Common medication issues with the elderly and how to solve them
It is known to a certain degree that your immune system declines as you continue to age therefore leaving your body more vulnerable to infections. This causes quite a number of health issues especially in the elderly population, requiring them to take more medications and supplements to compensate for the weak immune response. However, as the saying goes, too much of a good thing can be a bad thing ; the same goes for medication. Having the need to consume a wide variety of medications to maintain their health can be a challenging and tiresome effort. In addition to that, unlike younger patients, elderly patients have a lower metabolism and are unable to metabolize the drugs out of their system as fast as their younger counterparts. Here are some common medication issues related to the elderly and ways to solve them in order to prevent any harm from occurring.
- Bite off more than you can chew
- Problem: Have you ever heard your grandparents or any elderly person tell you to eat or drink more healthy food or drink because it’s supposedly good for you? The same thing sometimes applies when it comes to medication for some of the elderly population. For example, some of them consume paracetamol even for a minor headache that can go away with a bit of rest. What some of them do not understand is that medication is good for the body if taken in moderation or whenever necessary to prevent accidentally overdosing themselves.
- Solution: Medication prescription should be monitored as well as watching out for signs of overdose such as oversedation, mood swings and running out of medication at a fast rate.
- Mixing up medications
- Problem: Prescribed medications sometimes have similar names to each other especially when the prescriptions are written in small fine print. Besides the immune system, other systems of the body are usually affected as we age, such as deterioration of vision and memory. Vision loss, such as long or short sightedness and astigmatism, will cause them to misread the labels or prescription of their medication. In addition to that, memory loss will make them forget to take their medication on time or even to accidentally take an additional dose.
- Solution: Medications that need to be taken should be kept well and organized in pill dispensers labeled with the day and time of consumption. It would also be nice to have someone with the patient such as a caregiver, nurse or even a family member or close family friend who can monitor the medication consumption in case there were to be any changes in terms of consumption time or dosage taken.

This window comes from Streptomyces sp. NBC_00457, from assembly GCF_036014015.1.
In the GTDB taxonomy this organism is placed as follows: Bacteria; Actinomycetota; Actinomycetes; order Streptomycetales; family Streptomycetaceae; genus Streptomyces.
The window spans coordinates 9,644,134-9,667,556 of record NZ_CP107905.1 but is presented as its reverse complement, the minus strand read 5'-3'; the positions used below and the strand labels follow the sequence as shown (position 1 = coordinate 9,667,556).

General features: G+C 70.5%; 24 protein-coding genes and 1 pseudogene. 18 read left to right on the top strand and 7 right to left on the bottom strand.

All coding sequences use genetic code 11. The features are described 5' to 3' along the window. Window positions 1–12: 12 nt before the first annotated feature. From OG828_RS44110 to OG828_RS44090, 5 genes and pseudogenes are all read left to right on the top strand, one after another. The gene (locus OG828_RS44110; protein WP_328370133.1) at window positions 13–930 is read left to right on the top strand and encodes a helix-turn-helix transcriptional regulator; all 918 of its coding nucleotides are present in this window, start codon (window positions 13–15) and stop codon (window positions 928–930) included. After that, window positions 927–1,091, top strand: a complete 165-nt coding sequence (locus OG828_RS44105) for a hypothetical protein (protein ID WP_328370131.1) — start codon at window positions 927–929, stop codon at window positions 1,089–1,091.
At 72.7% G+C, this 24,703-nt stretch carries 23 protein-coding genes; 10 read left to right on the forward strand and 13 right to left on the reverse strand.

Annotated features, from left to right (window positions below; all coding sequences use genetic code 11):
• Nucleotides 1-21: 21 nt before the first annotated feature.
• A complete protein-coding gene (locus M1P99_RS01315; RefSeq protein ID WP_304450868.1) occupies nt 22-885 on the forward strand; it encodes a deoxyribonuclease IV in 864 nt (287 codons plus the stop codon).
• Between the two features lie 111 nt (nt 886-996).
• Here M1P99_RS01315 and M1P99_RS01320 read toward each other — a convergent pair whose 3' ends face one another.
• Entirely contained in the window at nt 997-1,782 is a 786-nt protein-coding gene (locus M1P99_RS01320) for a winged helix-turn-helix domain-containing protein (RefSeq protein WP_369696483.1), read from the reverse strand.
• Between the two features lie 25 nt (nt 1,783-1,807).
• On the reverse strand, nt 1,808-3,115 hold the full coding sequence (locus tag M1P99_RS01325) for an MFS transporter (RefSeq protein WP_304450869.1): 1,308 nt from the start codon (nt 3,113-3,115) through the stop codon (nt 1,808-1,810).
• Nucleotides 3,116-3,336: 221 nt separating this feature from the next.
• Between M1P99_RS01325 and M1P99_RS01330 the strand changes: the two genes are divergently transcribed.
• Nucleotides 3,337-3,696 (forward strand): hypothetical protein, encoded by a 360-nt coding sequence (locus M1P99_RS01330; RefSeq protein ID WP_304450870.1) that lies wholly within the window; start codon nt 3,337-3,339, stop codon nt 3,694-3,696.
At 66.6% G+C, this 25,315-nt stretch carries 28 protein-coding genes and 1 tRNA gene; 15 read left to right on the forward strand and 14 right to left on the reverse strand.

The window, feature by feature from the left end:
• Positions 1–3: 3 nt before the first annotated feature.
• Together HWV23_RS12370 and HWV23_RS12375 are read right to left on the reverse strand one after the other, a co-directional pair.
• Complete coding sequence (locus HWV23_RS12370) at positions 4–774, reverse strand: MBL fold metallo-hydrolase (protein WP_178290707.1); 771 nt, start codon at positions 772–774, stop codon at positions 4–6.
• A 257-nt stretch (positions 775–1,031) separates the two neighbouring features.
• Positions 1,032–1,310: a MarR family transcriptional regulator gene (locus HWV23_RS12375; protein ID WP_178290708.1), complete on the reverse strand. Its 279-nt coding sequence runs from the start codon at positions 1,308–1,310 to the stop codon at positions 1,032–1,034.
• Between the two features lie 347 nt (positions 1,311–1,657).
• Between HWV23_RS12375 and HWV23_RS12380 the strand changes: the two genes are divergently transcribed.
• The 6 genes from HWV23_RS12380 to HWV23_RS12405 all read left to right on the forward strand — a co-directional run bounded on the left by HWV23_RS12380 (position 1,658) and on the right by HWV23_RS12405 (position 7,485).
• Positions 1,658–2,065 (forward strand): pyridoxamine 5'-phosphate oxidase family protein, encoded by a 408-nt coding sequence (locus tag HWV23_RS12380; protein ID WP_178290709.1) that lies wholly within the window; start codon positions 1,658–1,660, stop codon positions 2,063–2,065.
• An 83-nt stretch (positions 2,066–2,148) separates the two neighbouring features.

- Drug interactions
- Problem: As it is usual that the elderly tend to take a wide range of medications for their health, there is no doubt some of those medications have to be taken at the same times of the day (e.g. one pill three times a day after meals). Some medications are not meant to be mixed and most of the time family members with minimal medicine-related background would be unaware of this. In addition to that, some families get medications prescribed for their loved ones at various pharmacies. They tend to consult various pharmacists or specialists who do not have prior knowledge about the history of medications consumed by their loved one. Besides that, food and drug interactions may cause redundancy in medication consumption. For example, foods high in vitamin K will render blood thinning medications ineffective when consumed because it promotes blood clotting.
- Solution: Pharmacists or specialists consulted should be notified about all the medications or supplements taken by your loved one to ensure a proper prescription is given. If there are any warning labels or instructions that come with the medications given, do give them a thorough read and ensure your loved one is notified about them. Your doctor or specialist that takes care of your loved one should also be addressed should there be any concerns about food and drug interactions.
- You’re going the wrong way!
- Problem: There have been instances where medications were rendered ineffective after a certain period of time due to wrong drug administration route. For example, not all pills are meant to be consumed orally; some of them are meant to be taken sublingually. Some patients might also opt for consuming liquids that are meant to be administered intravenously due to fear of needles or injections.
- Solution: If there are any usage instructions that come with the medications given, do give them a thorough read and ensure your loved one is notified about them. Guidance should also be provided to your loved one in the event that they are unsure on how to administer their medication or if they require assistance.